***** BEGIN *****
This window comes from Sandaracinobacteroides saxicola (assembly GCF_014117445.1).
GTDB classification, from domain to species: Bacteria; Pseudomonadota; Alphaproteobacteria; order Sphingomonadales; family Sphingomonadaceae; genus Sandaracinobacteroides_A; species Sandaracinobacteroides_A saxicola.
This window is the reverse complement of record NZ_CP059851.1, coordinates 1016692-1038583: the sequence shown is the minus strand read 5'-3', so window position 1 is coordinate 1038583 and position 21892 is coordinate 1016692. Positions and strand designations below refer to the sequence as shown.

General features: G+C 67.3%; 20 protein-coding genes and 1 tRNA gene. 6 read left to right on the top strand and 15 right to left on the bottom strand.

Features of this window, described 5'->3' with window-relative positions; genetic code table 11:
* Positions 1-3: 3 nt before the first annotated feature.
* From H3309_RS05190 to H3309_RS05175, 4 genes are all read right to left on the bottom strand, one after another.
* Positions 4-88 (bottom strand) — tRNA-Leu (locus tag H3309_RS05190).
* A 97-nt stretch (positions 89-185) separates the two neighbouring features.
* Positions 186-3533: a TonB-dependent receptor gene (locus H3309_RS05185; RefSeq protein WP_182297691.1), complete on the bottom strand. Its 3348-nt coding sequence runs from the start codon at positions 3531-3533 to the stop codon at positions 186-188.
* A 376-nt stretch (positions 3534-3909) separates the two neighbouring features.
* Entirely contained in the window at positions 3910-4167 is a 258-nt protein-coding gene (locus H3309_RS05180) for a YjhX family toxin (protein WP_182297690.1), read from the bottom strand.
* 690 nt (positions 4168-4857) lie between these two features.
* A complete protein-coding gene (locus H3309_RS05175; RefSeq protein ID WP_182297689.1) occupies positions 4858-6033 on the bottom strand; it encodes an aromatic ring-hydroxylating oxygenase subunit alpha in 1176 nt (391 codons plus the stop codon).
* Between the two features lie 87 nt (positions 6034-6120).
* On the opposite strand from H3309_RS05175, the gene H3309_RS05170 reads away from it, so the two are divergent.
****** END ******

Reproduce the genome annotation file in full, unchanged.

This window comes from Sandaracinobacteroides saxicola (assembly GCF_014117445.1).
GTDB classification, from domain to species: Bacteria; Pseudomonadota; Alphaproteobacteria; order Sphingomonadales; family Sphingomonadaceae; genus Sandaracinobacteroides_A; species Sandaracinobacteroides_A saxicola.
This window is the reverse complement of record NZ_CP059851.1, coordinates 1016692-1038583: the sequence shown is the minus strand read 5'-3', so window position 1 is coordinate 1038583 and position 21892 is coordinate 1016692. Positions and strand designations below refer to the sequence as shown.

General features: G+C 67.3%; 20 protein-coding genes and 1 tRNA gene. 6 read left to right on the top strand and 15 right to left on the bottom strand.

Features of this window, described 5'->3' with window-relative positions; genetic code table 11:
* Positions 1-3: 3 nt before the first annotated feature.
* From H3309_RS05190 to H3309_RS05175, 4 genes are all read right to left on the bottom strand, one after another.
* Positions 4-88 (bottom strand) — tRNA-Leu (locus tag H3309_RS05190).
* A 97-nt stretch (positions 89-185) separates the two neighbouring features.
* Positions 186-3533: a TonB-dependent receptor gene (locus H3309_RS05185; RefSeq protein WP_182297691.1), complete on the bottom strand. Its 3348-nt coding sequence runs from the start codon at positions 3531-3533 to the stop codon at positions 186-188.
* A 376-nt stretch (positions 3534-3909) separates the two neighbouring features.
* Entirely contained in the window at positions 3910-4167 is a 258-nt protein-coding gene (locus H3309_RS05180) for a YjhX family toxin (protein WP_182297690.1), read from the bottom strand.
* 690 nt (positions 4168-4857) lie between these two features.
* A complete protein-coding gene (locus H3309_RS05175; RefSeq protein ID WP_182297689.1) occupies positions 4858-6033 on the bottom strand; it encodes an aromatic ring-hydroxylating oxygenase subunit alpha in 1176 nt (391 codons plus the stop codon).
* Between the two features lie 87 nt (positions 6034-6120).
* On the opposite strand from H3309_RS05175, the gene H3309_RS05170 reads away from it, so the two are divergent.